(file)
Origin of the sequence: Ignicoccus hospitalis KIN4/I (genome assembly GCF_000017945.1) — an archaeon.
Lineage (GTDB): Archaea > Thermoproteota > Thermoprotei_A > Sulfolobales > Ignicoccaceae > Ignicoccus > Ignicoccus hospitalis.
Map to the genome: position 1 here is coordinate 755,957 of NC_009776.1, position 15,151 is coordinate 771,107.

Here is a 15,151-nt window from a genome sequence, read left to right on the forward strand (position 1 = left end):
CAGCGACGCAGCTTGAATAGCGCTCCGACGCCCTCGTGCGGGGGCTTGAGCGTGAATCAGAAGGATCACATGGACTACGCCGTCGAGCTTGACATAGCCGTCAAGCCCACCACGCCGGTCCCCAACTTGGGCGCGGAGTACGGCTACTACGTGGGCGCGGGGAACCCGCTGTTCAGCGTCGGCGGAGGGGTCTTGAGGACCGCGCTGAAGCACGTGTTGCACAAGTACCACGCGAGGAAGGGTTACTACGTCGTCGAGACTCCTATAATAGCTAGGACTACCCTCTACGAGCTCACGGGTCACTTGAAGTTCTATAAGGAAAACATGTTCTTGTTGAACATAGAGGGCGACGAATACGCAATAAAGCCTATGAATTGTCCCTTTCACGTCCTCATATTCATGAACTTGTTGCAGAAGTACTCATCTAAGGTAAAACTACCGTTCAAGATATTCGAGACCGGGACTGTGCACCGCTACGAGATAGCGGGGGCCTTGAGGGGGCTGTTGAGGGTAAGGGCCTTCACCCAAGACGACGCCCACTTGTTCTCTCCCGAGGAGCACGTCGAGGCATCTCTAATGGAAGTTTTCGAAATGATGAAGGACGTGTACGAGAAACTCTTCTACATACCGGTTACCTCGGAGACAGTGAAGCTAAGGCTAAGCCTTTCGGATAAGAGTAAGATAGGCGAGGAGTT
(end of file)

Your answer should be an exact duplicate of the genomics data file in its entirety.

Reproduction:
Origin of the sequence: Ignicoccus hospitalis KIN4/I (genome assembly GCF_000017945.1) — an archaeon.
Lineage (GTDB): Archaea > Thermoproteota > Thermoprotei_A > Sulfolobales > Ignicoccaceae > Ignicoccus > Ignicoccus hospitalis.
Map to the genome: position 1 here is coordinate 755,957 of NC_009776.1, position 15,151 is coordinate 771,107.

Here is a 15,151-nt window from a genome sequence, read left to right on the forward strand (position 1 = left end):
CAGCGACGCAGCTTGAATAGCGCTCCGACGCCCTCGTGCGGGGGCTTGAGCGTGAATCAGAAGGATCACATGGACTACGCCGTCGAGCTTGACATAGCCGTCAAGCCCACCACGCCGGTCCCCAACTTGGGCGCGGAGTACGGCTACTACGTGGGCGCGGGGAACCCGCTGTTCAGCGTCGGCGGAGGGGTCTTGAGGACCGCGCTGAAGCACGTGTTGCACAAGTACCACGCGAGGAAGGGTTACTACGTCGTCGAGACTCCTATAATAGCTAGGACTACCCTCTACGAGCTCACGGGTCACTTGAAGTTCTATAAGGAAAACATGTTCTTGTTGAACATAGAGGGCGACGAATACGCAATAAAGCCTATGAATTGTCCCTTTCACGTCCTCATATTCATGAACTTGTTGCAGAAGTACTCATCTAAGGTAAAACTACCGTTCAAGATATTCGAGACCGGGACTGTGCACCGCTACGAGATAGCGGGGGCCTTGAGGGGGCTGTTGAGGGTAAGGGCCTTCACCCAAGACGACGCCCACTTGTTCTCTCCCGAGGAGCACGTCGAGGCATCTCTAATGGAAGTTTTCGAAATGATGAAGGACGTGTACGAGAAACTCTTCTACATACCGGTTACCTCGGAGACAGTGAAGCTAAGGCTAAGCCTTTCGGATAAGAGTAAGATAGGCGAGGAGTT